No necessity for long boxes this time around. I am gonna discuss a hero I have never read about in my 55 years but soon will: Magnus, Robot Fighter!
Continuing with its relaunch of the Gold Key universe, Dynamite Entertainment in March will add Magnus: Robot Fighter to its line. Written by Fred Van Lente (G.I. Joe, Brain Boy, Archer & Armstrong) and drawn by Corey Smith (Fathom), the book will follow the life and times of Russell Magnus.
Magnus was created by writer/artist Russ Manning in 1963, based primarily on Tarzan. Magnus first appeared in Magnus Robot Fighter 4000 A.D. #1, published by Gold Key Comics in February 1963. The character was subsequently published by a number of companies. In every incarnation, Magnus is a human who battles rogue robots, though some aspects of the concept have varied with each publisher.
In the books, humanity has become dependent on robots. H8, the Pol-Rob chief of the civic sector of North Am, a continent-spanning mega-city, is damaged in a radiation accident. It seeks to promote the human dependency on robots and gradually impose totalitarian rule in the area under its control.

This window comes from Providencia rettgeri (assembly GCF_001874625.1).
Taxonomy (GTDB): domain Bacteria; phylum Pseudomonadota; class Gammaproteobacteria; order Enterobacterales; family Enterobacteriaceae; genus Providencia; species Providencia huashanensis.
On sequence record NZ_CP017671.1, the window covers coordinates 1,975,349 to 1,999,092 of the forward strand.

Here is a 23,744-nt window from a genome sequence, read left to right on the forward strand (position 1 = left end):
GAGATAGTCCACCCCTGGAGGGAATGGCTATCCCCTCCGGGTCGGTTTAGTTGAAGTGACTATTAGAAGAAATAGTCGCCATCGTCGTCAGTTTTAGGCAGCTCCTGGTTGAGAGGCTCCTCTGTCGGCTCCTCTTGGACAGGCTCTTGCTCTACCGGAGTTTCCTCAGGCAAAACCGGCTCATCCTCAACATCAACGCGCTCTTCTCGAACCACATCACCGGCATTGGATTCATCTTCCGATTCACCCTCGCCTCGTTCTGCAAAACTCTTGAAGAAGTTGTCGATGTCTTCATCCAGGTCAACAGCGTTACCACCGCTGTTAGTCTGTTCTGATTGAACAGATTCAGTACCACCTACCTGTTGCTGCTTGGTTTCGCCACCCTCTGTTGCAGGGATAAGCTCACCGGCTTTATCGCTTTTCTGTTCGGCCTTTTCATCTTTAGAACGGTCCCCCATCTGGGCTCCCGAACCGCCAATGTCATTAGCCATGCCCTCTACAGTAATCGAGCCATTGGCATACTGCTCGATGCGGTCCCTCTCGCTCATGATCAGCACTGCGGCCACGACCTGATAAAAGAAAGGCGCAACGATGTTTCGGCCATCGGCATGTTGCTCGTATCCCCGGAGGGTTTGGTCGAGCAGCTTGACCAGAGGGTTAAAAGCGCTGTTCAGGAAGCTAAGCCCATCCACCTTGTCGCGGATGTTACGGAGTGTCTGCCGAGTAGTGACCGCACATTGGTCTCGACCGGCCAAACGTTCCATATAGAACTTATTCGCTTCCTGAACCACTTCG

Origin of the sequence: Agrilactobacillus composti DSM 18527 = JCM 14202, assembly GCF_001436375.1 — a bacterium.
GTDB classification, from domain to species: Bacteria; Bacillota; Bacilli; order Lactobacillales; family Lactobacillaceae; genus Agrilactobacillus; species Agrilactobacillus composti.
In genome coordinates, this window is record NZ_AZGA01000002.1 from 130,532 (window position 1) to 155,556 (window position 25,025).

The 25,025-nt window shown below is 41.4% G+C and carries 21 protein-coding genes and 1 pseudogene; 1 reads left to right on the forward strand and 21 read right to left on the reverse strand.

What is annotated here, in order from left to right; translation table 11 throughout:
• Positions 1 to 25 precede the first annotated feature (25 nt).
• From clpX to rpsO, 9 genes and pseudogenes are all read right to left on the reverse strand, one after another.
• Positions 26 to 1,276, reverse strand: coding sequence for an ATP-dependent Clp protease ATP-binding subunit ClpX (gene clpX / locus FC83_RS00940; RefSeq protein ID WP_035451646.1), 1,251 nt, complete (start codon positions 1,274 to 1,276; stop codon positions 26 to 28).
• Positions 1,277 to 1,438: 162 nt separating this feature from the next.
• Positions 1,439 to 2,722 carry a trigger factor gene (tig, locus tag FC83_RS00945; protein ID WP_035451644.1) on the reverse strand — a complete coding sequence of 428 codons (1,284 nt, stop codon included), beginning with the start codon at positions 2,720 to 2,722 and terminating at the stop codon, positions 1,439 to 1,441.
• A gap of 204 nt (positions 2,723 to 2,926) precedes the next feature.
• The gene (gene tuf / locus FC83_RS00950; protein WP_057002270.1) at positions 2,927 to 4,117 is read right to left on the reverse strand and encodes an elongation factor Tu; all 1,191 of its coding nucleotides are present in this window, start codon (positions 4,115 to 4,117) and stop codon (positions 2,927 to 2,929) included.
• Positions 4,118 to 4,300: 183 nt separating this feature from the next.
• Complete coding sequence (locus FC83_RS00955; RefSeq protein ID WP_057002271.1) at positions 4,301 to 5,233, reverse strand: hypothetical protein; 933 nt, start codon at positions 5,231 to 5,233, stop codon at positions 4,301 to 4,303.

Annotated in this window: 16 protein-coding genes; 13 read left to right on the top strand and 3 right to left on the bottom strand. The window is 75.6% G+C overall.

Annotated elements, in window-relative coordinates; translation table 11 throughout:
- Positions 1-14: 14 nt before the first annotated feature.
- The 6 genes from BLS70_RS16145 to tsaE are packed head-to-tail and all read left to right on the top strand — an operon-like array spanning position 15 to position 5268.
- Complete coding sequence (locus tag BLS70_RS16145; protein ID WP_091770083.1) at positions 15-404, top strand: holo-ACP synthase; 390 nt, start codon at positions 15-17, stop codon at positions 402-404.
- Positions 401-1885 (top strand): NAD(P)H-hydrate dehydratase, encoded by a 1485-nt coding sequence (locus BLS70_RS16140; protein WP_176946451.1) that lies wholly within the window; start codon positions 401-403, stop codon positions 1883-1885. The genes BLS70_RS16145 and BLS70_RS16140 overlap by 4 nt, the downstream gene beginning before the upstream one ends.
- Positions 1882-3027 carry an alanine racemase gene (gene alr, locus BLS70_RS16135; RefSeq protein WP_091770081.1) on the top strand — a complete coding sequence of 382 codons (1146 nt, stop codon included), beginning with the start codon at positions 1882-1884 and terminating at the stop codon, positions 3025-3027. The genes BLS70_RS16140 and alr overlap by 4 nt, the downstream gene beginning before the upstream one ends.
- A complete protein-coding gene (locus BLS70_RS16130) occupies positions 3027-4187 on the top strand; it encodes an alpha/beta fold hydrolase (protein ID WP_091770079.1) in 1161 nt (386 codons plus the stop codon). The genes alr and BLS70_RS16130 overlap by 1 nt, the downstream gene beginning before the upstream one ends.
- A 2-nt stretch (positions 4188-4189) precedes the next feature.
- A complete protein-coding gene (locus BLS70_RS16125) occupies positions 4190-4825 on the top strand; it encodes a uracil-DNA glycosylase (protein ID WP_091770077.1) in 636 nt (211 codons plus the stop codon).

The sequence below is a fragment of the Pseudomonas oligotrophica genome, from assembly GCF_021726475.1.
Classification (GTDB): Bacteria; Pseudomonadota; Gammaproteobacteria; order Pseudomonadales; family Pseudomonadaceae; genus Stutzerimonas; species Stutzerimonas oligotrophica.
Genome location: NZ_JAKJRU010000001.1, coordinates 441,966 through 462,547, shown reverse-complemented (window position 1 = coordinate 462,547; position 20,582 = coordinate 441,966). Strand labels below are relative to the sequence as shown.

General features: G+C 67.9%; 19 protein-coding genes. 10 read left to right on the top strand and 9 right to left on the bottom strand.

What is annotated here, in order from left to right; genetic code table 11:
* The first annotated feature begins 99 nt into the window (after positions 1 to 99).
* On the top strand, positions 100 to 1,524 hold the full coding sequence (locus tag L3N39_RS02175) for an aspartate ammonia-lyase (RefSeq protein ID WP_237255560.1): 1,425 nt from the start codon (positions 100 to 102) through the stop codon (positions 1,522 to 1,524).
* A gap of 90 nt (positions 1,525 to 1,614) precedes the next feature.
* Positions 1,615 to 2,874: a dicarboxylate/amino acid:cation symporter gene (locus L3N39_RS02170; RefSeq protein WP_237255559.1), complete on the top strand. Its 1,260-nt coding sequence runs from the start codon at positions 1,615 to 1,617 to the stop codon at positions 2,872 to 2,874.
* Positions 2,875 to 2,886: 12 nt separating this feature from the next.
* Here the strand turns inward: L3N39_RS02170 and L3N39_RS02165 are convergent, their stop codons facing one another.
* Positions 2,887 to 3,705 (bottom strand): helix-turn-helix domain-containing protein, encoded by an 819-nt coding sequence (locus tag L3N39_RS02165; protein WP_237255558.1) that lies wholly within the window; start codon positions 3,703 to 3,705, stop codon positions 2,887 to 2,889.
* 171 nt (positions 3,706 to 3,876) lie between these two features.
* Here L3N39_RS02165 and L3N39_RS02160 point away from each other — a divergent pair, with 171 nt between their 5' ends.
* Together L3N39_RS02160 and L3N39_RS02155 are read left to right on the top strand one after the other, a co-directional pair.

Magnus was raised by a robot known as 1A, a name which implies that he is the very first robot of his type ever manufactured. 1A seems to be self-aware and possesses emotions. A firm believer in the Three Laws of Robotics, 1A recognized the threat represented by the dependency of humans on robots in general, and the developments in North Am due to H8 in particular.
Therefore, 1A trained Magnus to protect humans against both rogue robots, and humans who used normal robots for evil purposes. Magnus was trained from infancy by 1A in an undersea domed house (shades of Blue Marvel!), using advanced techniques, to become a skilled martial artist who could break steel with his bare hands. In addition, 1A equipped his charge with a device that would allow him to “hear” robot-to-robot radio communications.
Leeja is Magnus’ girlfriend. Robots that served as police are called “Pol-Robs” (as in “police robots,” duh) and are painted black and white like city police cars. All robots have identifying numbers painted on their chest and backs. Other robots, such as taxi drivers, could be nothing more than a torso with arms and head attached to a flying automobile.
Van Lente will be exploring his own versions of these concepts, as he discusses in my exclusive interview with the scribe.
I am not as familiar with Magnus as I am some sci-fi comics characters, but I look forward to following his adventures beginning in March.